Hawaii wildfire destroys parts of rainforest home to fragile species

Water-carrying helicopters were used to try and douse the flames (Dan Dennison/Hawaii Department of Land and Natural Resources/AP)
Water-carrying helicopters were used to try and douse the flames (Dan Dennison/Hawaii Department of Land and Natural Resources/AP)

A wildfire burning in a remote rainforest in Hawaii is underscoring a new reality for the normally lush island state just a few months after a devastating blaze on a neighbouring island levelled an entire town and killed at least 99 people.

No-one was injured and no homes were damaged in the latest fire, which scorched mountain ridges on Oahu, but the flames wiped out irreplaceable native forestland that is home to nearly two dozen fragile species.

Experts said the ingredients were the same as they were in fire-ravaged Maui’s historic town of Lahaina: severe drought fuelled by climate change is creating fire in Hawaii where it has almost never been before.

JC Watson, the manager of the Koolau Mountains Watershed Partnership, which helps take care of the land on Oahu. He recalled the “beautiful native forest” had uluhe fern, which often dominate Hawaii rainforests, and koa trees whose wood has traditionally been used to make canoes, surfboards and ukuleles.

“It’s not a full-on clean burn, but it is pretty moonscape-looking out there,” he said.

Wildfire damage
The charred forest left behind by the wildfire on Oahu (Ryan Aguilar/Hawaii Department of Land and Natural Resources/AP)

The fact the latest fire was on Oahu’s wetter, windward side is a “red flag to all of us that there is change afoot”, said Sam ’Ohu Gon, senior scientist and cultural adviser at the Nature Conservancy in Hawaii.

The fire mostly burned inside the Oahu Forest National Wildlife Refuge, which is home to 22 species listed as endangered or threatened by the US government.

They include iiwi and elepaio birds, a tree snail called pupu kani oe, and the Hawaiian hoary bat known as opeapea. The US Fish and Wildlife Service, which manages the refuge, said it does not yet know what plants or wildlife may have been damaged or harmed by the fire.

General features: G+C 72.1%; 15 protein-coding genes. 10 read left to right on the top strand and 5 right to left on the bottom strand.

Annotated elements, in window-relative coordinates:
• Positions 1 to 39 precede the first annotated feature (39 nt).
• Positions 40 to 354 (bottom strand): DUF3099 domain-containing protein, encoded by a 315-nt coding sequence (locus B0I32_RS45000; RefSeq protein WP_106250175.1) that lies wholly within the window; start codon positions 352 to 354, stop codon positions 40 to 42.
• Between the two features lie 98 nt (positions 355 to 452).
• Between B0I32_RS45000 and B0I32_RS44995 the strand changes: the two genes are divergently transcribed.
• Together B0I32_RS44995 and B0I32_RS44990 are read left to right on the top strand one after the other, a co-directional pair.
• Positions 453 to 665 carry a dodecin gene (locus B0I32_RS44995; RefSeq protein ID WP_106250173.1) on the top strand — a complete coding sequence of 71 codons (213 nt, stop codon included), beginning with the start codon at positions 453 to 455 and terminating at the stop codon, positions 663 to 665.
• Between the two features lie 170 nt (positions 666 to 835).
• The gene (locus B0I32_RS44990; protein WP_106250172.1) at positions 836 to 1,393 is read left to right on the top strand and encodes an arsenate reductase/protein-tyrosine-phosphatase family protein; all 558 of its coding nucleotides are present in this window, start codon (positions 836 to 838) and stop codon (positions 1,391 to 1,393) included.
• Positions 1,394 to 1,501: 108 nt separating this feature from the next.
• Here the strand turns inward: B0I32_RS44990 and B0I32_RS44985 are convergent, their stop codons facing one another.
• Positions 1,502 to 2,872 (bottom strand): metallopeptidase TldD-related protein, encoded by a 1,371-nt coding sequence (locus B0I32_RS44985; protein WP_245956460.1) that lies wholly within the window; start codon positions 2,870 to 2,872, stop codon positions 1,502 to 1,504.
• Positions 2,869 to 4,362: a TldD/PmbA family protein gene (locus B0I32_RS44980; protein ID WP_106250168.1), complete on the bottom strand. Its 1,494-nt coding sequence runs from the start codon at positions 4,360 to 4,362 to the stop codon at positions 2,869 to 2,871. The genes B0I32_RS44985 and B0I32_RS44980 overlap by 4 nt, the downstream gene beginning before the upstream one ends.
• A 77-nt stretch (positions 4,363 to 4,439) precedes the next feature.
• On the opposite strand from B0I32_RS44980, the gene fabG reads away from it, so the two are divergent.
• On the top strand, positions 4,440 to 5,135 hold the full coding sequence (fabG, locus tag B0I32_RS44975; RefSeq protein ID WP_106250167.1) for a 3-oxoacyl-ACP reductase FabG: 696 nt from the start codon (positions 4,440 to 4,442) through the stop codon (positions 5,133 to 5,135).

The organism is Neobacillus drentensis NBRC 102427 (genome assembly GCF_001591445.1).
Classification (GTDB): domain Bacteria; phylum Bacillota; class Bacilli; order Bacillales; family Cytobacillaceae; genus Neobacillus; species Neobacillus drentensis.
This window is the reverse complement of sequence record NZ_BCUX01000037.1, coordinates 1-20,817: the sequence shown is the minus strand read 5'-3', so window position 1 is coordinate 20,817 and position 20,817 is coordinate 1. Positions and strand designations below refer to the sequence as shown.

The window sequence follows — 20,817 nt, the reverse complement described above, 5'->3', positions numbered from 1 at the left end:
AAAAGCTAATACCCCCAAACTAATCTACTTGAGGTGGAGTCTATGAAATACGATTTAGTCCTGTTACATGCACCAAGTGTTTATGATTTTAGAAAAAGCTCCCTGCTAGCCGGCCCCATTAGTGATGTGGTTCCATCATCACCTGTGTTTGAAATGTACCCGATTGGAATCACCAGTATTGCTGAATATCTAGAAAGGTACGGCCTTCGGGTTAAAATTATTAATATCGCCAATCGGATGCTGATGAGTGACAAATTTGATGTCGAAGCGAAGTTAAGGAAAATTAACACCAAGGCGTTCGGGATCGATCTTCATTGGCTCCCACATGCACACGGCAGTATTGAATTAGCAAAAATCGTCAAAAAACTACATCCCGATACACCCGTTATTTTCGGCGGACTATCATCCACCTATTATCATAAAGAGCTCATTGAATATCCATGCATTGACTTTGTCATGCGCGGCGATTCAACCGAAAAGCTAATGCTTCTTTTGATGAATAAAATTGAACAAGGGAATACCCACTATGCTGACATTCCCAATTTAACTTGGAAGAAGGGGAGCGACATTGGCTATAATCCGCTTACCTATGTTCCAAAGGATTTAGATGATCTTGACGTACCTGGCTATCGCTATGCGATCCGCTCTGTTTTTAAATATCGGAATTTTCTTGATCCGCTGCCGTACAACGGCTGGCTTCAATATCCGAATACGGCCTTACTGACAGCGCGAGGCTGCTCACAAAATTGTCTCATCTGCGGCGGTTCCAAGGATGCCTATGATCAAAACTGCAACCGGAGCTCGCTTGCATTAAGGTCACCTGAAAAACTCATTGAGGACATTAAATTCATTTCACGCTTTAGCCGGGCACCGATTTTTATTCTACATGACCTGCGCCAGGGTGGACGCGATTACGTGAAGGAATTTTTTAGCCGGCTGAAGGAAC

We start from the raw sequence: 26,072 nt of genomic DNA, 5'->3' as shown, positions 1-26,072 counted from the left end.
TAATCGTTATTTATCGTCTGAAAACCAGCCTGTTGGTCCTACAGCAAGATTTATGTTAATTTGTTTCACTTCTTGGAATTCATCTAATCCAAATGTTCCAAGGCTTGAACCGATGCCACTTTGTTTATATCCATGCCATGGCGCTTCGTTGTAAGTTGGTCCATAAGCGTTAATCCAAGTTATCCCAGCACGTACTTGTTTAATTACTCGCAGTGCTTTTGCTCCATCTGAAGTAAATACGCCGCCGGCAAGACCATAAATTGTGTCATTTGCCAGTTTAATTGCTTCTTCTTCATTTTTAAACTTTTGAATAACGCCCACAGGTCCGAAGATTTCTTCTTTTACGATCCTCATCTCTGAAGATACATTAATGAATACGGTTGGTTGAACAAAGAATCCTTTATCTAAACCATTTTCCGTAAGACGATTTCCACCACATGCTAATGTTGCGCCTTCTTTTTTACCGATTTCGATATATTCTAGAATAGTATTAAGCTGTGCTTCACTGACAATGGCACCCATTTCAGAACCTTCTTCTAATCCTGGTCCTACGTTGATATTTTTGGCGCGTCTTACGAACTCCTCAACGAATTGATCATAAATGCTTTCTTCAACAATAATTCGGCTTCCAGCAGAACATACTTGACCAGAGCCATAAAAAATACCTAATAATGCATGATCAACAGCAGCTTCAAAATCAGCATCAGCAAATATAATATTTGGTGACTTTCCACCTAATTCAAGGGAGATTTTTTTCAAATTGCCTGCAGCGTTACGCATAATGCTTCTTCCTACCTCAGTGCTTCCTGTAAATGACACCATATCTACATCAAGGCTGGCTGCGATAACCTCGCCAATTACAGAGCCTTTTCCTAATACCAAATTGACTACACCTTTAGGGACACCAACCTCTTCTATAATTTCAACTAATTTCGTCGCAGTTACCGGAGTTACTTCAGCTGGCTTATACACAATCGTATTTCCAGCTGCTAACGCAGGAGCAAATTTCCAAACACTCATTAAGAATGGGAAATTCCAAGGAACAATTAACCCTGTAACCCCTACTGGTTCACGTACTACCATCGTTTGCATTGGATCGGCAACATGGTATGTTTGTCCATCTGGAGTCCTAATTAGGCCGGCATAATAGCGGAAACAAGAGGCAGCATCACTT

The fire incinerated 2.5 square miles since first being spotted on October 30 and was 90% contained as of Friday. Officials were investigating the cause of the blaze, which was roughly 20 miles north of Honolulu.

The flames have left gaping, dark bald spots amid a blanket of thick green where the fire did not burn. The skeletons of blackened trees poke from the charred landscape.

The burn area may seem relatively small compared to wildfires on the US continent, which can raze hundreds of square miles. But Hawaii’s intact native ecosystems are not large to begin with, especially on smaller islands like Oahu, so even limited fires have far-reaching consequences.

The rainforest was home to koa trees and uluhe fern (JC Watson/AP)

One major concern is what plants will grow in place of the native forest.

Hawaii’s native plants evolved without encountering regular fires and fire is not part of their natural life cycle. Faster-growing non-native plants with more seeds tend to sprout in place of native species afterwards.

Mr Watson said an Oahu forest near the latest fire had uluhe ferns, koa trees and ohia trees before a blaze burned less than a square mile of it 2015. Now the land features invasive grasses that are more fire-prone, and some slow-growing koa.

A much larger 2016 fire in the Waianae mountains on the other side of Oahu took out one of the last remaining populations of a rare tree gardenia, said Mr Gon.

There are also cultural losses when native forest burns. Mr Gon recalled an old Central Oahu story about a warrior who was thrown off a cliff while battling an enemy chief. His fall was stopped by an ohia tree, another plant common in the incinerated area. Feathers from Hawaii’s forest birds were once used to make cloaks and helmets worn by chiefs.

Mr Watson’s organisation is co-ordinating with the Fish and Wildlife Service to conduct initial surveys of the damage. They will devise a restoration plan that will include invasive species control and planting native species. But there are limits to what can be done.

“It’ll never be able to be returned to its previous state within our lifetimes,” Mr Watson said. “It’s forever changed, unfortunately.”